Windows Task Bar

Microsoft Windows
Hi All: I have a strange problem that?s driving me crazy, no cracks about it being a short trip. I have a Domain with GPO?s active and on some of my systems the user, includes the administrators, do not have the ability to right click and change the Task Bar while on other system they do. Those that do not work include Windows 2000 Advanced Servers both DC?s and member servers. Those that do work include Windows 2003 Standard Servers all member servers and Windows XP clients. For the Windows 2000 member servers if I login as the local administrator the task bar works fine but not when I login as a Domain Admin. All my group memberships are in correct order. I think it has something to do with how GPO?s are being applied but I just can not see it. Any ideas? Thanks in advance for you help RWJ

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The first things I would look at would be your policy structure. Where is the policy applied, at the domain level or by OU? Is there a common factor among the computers not receiving policy such as, are they all part of the same group or OU? If so, check your policy links. Are you blocking policy inheritance at any level?

If your satisfied with your initial config, use the GP Results Wizard (GP Management mmc => GP Results)and run it against the computers that are not getting the policy. This tool will confirm or deny that policy is being applied to a given computer. It is possible some of your computers are simply not receiving GP properly or at all. If that’s the case, don’t rule out checking your communications path as it could be related to a faulty port or ports on a switch.

Good luck!

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  • OngBak
    If it were me, I'd open a command prompt on a machine that is not affected and run the 'gpresult' command. Then I would do the same on a machine that is having the issue and compare the results. Since the issue does not occur when the local Administrator is logged on then the GPO that you are looking for will almost certainly be in the "User Configuration" section of the gpresult output. I'd look for a GPO that is listed on the affected computer, but not listed on the unaffected PC. Then I'd install the Group Policy Management Console on one of the DC's and find that policy and look at where it is being applied. Obviously the two PCs must be in different OU's or the GPO has some kind of security filtering applied to it. If the GPO does nothing more than configure restrict the Taskbar settings, then I'd just delete it, or remove it from being applied anywhere.
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  • Swiftd
    Some of the ADM templates apply to Windows 2000 and others to Windows XP/2003. The previous posters, while correct to check gpresult, may not turn anything up since the settings may not apply to those systems. Another possible option is to put the computer and user that you are using into the Computers and Users OU respectively and see if you are getting the same results. If that turns up working on both systems, you definately know it's a GPO setting. You can create a test OU that you can apply one by one to find out the offending setting. Either that or install/run Group Policy Manager on your DC and print out the Report to see what may be different between them. Again, however, it may simply be that the ADM template is applied different from Win2k to Win2k3/XP. Good luck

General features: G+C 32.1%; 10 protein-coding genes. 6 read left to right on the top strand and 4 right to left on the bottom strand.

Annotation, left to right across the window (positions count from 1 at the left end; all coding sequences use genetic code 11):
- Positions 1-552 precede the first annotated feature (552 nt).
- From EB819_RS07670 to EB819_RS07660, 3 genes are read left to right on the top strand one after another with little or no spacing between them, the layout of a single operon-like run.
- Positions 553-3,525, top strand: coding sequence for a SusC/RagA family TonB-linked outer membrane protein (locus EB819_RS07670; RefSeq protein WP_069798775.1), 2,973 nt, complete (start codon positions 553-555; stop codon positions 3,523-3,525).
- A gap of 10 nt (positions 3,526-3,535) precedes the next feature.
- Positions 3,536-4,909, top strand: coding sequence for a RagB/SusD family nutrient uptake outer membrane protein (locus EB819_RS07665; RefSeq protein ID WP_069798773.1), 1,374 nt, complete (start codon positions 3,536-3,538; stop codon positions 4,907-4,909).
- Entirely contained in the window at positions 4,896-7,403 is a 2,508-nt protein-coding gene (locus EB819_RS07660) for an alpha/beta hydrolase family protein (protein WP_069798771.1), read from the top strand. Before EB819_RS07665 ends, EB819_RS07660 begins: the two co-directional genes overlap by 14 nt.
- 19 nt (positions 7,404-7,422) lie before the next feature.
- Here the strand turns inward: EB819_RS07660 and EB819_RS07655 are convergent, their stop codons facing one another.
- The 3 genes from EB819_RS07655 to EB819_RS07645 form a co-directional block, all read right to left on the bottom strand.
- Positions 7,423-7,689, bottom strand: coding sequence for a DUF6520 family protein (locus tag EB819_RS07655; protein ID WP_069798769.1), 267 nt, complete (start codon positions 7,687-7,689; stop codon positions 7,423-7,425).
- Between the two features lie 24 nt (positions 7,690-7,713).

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  • Rjournitz574
    Hi All: I was hoping for the quick fix something like go to this policy, use this setting, and all your problems will be fixed but alas it was not to be. Thanks to all that replied. You were all correct in your suggestions which basically stated you are going to have to do it the long way. After much research and testing I was able to find the policy that was causing the problem I described and the offender is the: Turn on Classic Shell which was set to enable. The last line in the descriptive part of the explanation reads: As a result, the user interface looks and operates like the interface for Windows NT 4.0, and users cannot restore the new features. Never ceases to amaze me that no matter how many years of experience one may have you can still read things the way you want not they way they read. The last thing I wanted to accomplish was to have ones desktop react like Windows NT rather I wanted to insure all desktops react in Classic view as stated from Windows 2000 on up. What floored me was the different reaction of W2k systems from W2k3 and Win-XP to this policy being enabled. For the 2 later OS?s they had some Active Desktop capabilities while for W2k they had none what-so-ever. So the moral of this story is there are no shortcuts in troubleshooting, read descriptions a couple of times before deciding what they actually mean, test and re-test, remember that policies sometimes apply to one OS and not to others, and most of all remember that a policy may or will have a different reaction depending of the OS it gets applied against. Thanks again for you help. RWJ
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